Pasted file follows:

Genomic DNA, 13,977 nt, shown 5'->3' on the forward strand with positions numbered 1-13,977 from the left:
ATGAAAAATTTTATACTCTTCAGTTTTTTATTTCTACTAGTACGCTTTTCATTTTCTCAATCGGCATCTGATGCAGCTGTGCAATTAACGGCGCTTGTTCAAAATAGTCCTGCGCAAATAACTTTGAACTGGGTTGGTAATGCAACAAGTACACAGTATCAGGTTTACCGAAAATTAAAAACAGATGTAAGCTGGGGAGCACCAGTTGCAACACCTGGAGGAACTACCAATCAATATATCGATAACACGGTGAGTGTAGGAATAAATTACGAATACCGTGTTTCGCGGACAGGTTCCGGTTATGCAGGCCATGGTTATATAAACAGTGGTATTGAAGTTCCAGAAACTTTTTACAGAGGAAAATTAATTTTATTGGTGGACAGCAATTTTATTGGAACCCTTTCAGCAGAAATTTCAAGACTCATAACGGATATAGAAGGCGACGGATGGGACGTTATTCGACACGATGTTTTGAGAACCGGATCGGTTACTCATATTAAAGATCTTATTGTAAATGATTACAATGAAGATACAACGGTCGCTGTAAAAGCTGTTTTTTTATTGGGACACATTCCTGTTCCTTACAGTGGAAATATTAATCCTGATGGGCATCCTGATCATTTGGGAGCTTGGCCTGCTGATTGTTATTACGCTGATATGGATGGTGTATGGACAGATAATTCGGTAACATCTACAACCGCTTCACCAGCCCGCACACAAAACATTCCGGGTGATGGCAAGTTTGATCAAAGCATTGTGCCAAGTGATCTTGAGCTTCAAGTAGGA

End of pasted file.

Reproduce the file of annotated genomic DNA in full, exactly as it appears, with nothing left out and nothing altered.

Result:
Genomic DNA, 13,977 nt, shown 5'->3' on the forward strand with positions numbered 1-13,977 from the left:
ATGAAAAATTTTATACTCTTCAGTTTTTTATTTCTACTAGTACGCTTTTCATTTTCTCAATCGGCATCTGATGCAGCTGTGCAATTAACGGCGCTTGTTCAAAATAGTCCTGCGCAAATAACTTTGAACTGGGTTGGTAATGCAACAAGTACACAGTATCAGGTTTACCGAAAATTAAAAACAGATGTAAGCTGGGGAGCACCAGTTGCAACACCTGGAGGAACTACCAATCAATATATCGATAACACGGTGAGTGTAGGAATAAATTACGAATACCGTGTTTCGCGGACAGGTTCCGGTTATGCAGGCCATGGTTATATAAACAGTGGTATTGAAGTTCCAGAAACTTTTTACAGAGGAAAATTAATTTTATTGGTGGACAGCAATTTTATTGGAACCCTTTCAGCAGAAATTTCAAGACTCATAACGGATATAGAAGGCGACGGATGGGACGTTATTCGACACGATGTTTTGAGAACCGGATCGGTTACTCATATTAAAGATCTTATTGTAAATGATTACAATGAAGATACAACGGTCGCTGTAAAAGCTGTTTTTTTATTGGGACACATTCCTGTTCCTTACAGTGGAAATATTAATCCTGATGGGCATCCTGATCATTTGGGAGCTTGGCCTGCTGATTGTTATTACGCTGATATGGATGGTGTATGGACAGATAATTCGGTAACATCTACAACCGCTTCACCAGCCCGCACACAAAACATTCCGGGTGATGGCAAGTTTGATCAAAGCATTGTGCCAAGTGATCTTGAGCTTCAAGTAGGA